Researchers have used Alfvén waves to attenuate runaway electrons in tokamak fusion devices, providing major implications for future fusion energy projects, including ITER in France.
Scientists led by Zhang Liu of Princeton’s Plasma Physics Laboratory (PPPL) revealed a promising approach to mitigate the damage of runaway electrons caused by turbulence in tokamak fusion devices. The key to this approach was harnessing a unique genre plasma A wave named after astrophysicist Hans Alvvén, who won the Nobel Prize in 1970.
Alfvén waves have long been known to loosen the confinement of high-energy particles in tokamak reactors, allowing some to escape and reducing the efficiency of the donut-shaped devices. However, new findings by Zhang Liu and researchers at General Atomics, Columbia University and PPPL have revealed useful results in the case of runaway electrons.
Great circular process
Scientists found that such loosening could scatter or scatter high-energy electrons before they turn into avalanches that damage the tokamak’s components. This process is determined to be remarkably circular: the escapees create instabilities that give rise to Alfvén waves that prevent the avalanche from forming.
“These findings provide a comprehensive explanation for the direct observation of Alfvén waves in inactivation experiments,” said Liu, a researcher at PPPL and lead author of a paper detailing the findings. Physical review letters. “The results demonstrate a clear link between these patterns and the generation of runaway electrons.”
The researchers deduced a theory for the observed circuit of these interactions. The results fit well with the escapees in experiments conducted at the National Fusion Facility DIII-D, a Department of Energy tokamak operated by General Atomics for the Office of Science. Tests of the theory have also proven positive on the Summit supercomputer located at Oak Ridge National Laboratory.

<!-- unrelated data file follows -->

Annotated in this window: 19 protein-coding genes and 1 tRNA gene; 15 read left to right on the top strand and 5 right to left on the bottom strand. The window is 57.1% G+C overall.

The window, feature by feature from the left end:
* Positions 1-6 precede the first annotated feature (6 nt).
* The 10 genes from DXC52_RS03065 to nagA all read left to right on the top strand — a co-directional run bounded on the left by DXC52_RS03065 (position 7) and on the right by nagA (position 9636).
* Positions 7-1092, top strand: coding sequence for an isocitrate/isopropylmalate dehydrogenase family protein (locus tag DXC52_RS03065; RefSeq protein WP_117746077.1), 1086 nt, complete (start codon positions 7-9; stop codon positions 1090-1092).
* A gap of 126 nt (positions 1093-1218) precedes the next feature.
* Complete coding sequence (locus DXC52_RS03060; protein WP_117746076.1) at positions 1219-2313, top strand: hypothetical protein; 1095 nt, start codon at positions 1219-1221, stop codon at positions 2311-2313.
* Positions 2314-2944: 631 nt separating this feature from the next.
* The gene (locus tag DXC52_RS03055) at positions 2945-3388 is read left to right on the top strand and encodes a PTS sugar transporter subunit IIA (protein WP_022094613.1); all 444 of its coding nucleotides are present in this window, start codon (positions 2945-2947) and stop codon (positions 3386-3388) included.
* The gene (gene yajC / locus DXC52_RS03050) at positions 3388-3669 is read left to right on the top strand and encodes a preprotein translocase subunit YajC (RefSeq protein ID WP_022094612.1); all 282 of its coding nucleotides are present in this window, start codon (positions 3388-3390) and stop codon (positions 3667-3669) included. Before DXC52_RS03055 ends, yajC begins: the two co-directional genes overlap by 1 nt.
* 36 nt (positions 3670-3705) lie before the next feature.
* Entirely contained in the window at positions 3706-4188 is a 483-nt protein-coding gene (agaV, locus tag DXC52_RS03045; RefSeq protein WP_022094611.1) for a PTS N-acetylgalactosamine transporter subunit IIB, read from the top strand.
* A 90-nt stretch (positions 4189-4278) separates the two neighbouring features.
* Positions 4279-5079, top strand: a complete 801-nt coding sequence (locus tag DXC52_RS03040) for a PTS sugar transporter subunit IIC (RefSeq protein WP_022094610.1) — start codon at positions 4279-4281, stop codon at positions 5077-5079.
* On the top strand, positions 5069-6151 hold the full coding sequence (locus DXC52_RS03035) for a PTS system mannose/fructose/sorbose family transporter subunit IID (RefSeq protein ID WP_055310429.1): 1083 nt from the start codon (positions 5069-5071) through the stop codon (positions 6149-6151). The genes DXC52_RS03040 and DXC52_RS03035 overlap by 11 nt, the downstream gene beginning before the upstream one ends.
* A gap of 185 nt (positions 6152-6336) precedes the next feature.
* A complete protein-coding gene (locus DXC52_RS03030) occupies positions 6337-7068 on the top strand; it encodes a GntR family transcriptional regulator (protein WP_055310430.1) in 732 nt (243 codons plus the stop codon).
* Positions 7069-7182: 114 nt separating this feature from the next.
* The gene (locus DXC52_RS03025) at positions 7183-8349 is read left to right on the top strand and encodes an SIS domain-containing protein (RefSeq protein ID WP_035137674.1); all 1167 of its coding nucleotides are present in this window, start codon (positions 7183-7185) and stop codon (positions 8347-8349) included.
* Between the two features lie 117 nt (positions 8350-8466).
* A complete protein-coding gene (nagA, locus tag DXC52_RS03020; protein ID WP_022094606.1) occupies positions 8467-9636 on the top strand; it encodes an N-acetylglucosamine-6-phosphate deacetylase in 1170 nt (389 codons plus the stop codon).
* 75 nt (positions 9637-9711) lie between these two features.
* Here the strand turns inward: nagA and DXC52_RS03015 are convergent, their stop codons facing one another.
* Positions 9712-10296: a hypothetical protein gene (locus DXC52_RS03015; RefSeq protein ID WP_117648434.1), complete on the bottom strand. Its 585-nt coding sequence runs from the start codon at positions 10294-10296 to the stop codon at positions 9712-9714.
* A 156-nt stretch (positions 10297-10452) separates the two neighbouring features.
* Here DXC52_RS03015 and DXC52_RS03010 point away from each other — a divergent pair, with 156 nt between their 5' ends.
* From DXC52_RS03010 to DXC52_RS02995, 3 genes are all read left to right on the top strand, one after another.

“Zhang Liu’s work shows that the size of the pool of escaping electrons can be controlled by instabilities driven by the escaping electrons themselves,” said Felix Parra Diaz, Head of Theory at PPPL. “His research is very exciting because it may lead to tokamak designs that naturally mitigate runaway electron damage through inherent instability.”
The turbulence begins with a sharp drop in the million-degree temperatures required for fusion reactions. These drops, called “thermal quenching,” release landslide avalanches similar to landslides triggered by earthquakes. “Controlling turbulence is a major challenge for tokamak success,” Liu said.
Fusion reactions combine light elements in the form of plasma — the hot, charged state of matter made up of free electrons and atomic nuclei called ions — to release the massive energy that powers the sun and stars. Mitigating the risk of turbulence and runaway electrons would thus provide a unique benefit to tokamak facilities designed to reproduce the process.
Mitigating the risk of turbulence and runaway electrons would thus provide a unique benefit to tokamak facilities designed to reproduce the process.
The new approach could have implications for the progress of the ITER project, an international tokamak under construction in France to demonstrate the practical application of fusion energy and could represent a major step in the development of fusion power plants.
“Our findings pave the way for creating new strategies to mitigate runaway electrons,” Liu said. Now in the planning stage there are experimental campaigns in which the three research centers aim to further develop the amazing results.
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